Spring has arrived, gardens are planted, and now, we eagerly await the harvest of fruits and vegetables. This spring awakening brings not only new plant life, but fungi also come out to feast. Phytophthora root rot is a common fungal disease in plants, infecting over 250 plant genera including peppers, tomatoes, berries, and eggplants. At least a hundred species of fungi are responsible for phytophthora root rot. Chemical efforts to treat phytophthora root rot have been ineffective to control disease and have mostly been banned. So what is a gardener or farmer to do? (more…)
Imagine you are at a picnic on a nice sunny day. Several bees stop by buzzing around your food particularly intrigued by a bowl of fruit. Though bees may be a nuisance on this particular day, they serve an essential role in the production of much of the food we eat. They produce honey, beeswax and other products we enjoy. Bees are also crucial in pollination and without honey bees, we may not be able to enjoy fruits, nuts, and vegetables that we do today.
In the past decades, the honey bee population have declined rapidly. Between April 2015 and March 2016, beekeepers lost 44.1% of their colonies. This decline in the honey bee population could be due to many reasons including pesticides, parasites, and disease. More curiously, many colonies have fallen to colony collapse disorder (CCD), where adult worker bees die-off and surprisingly, no dead bees are found in or around the hives. The exact cause of CCD is not completely known thought many have attributed pesticides, pathogens, antibiotics, and climate change as the cause. (more…)
"You can either embrace the dirt and the germs as part of the risky joy of living in an exciting, overpopulated metropolis, or you can spend lots of mental real estate obsessing over whether you touched a few extra microbes when you got on the subway.” - Zack Love
I have to admit that I am somewhat of a germaphobe. When I first moved to Boston and spent over two hours a day on the subway (called the T) to get to and from lab, I feared I would get sick all the time from touching things or sitting next to someone coughing up a lung. But was my fear of the T warranted? (more…)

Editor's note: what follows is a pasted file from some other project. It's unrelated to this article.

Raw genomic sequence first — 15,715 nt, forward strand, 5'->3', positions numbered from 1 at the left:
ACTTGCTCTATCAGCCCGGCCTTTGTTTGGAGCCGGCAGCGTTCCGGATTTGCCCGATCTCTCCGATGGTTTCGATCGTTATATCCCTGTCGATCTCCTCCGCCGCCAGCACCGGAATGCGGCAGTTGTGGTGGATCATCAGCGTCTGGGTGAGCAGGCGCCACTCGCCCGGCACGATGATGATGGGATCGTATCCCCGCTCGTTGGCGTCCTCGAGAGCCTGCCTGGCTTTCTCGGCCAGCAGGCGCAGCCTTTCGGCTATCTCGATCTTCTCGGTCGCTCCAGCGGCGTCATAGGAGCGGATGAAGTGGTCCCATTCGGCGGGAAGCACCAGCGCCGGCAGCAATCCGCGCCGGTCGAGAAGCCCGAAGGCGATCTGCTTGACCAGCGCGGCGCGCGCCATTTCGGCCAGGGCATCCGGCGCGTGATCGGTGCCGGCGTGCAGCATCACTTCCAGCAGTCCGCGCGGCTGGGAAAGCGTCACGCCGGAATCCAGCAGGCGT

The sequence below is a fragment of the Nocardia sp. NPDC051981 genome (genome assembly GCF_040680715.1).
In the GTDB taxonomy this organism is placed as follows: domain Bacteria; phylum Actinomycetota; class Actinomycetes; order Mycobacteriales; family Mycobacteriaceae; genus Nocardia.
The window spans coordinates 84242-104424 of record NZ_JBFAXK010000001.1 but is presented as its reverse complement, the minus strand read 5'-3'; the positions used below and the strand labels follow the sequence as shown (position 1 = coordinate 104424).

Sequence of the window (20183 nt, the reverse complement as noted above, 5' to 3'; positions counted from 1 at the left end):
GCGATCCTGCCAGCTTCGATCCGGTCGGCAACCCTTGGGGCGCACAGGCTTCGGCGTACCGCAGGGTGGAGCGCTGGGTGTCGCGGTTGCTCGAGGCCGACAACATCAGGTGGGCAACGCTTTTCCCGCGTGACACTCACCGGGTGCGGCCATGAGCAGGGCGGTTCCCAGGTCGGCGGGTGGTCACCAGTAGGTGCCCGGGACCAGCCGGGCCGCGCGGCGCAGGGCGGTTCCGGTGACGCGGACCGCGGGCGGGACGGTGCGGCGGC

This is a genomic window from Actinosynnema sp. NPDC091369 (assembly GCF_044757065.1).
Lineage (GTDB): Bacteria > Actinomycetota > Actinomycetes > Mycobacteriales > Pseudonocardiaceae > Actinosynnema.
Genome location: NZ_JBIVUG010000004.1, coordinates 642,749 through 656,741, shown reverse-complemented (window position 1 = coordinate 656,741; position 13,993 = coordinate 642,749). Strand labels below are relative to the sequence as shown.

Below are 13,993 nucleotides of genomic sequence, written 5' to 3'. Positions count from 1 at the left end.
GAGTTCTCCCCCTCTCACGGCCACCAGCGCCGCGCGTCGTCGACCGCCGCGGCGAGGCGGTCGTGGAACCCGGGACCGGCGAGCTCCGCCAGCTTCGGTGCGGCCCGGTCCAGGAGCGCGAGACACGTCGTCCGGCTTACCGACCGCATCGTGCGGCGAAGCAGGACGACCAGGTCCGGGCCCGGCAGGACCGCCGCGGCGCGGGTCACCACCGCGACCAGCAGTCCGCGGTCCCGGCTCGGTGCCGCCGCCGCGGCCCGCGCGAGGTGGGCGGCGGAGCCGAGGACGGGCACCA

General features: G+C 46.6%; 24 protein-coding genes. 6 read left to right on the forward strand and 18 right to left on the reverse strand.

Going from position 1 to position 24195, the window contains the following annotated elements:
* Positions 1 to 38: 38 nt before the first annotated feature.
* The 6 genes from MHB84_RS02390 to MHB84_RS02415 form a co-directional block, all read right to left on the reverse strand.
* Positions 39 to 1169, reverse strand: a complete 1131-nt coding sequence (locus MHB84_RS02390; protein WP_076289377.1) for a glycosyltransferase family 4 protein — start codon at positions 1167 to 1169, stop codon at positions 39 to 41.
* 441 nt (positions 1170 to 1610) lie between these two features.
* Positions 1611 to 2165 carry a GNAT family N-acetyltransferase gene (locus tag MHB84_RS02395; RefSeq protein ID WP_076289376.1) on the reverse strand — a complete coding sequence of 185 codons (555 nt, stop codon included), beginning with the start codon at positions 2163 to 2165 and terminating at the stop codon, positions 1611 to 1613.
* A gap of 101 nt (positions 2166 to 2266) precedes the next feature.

"We are inhabited by as many as ten thousand bacterial species... Together, they are referred to as our microbiome -- and they play such a crucial role in our lives that scientists like Blaser have begun to reconsider what it means to be human.” ― Michael Specter
A couple weeks ago, I attended the Boston Bacterial Meeting where Martin Blaser gave the keynote address. Dr. Blaser, a physician and a microbiologist, studies the complex and often puzzling interactions between our bodies and our microbiome (the collection of microbes living on or in our bodies). (more…)
In recent years, the human microbiome has gotten a lot of press. We have read about how our gut microbes affect our eating habits, immune system and mind. But what about the microbes that surround us indoors? We spend most of our time indoors, at home, in our cars, in offices and other buildings. We interact with these "built environments" (BE) extensively, leaving microbes from our skin on the surfaces we touch and also acquiring microbes that are already present on these surfaces. Airborne microbes from the outdoors or from humans also accumulate on these surfaces and travel throughout our indoor spaces. In a recent paper from the Caporaso lab, the individual factors that affect the microbiome of BEs were explored. (more…)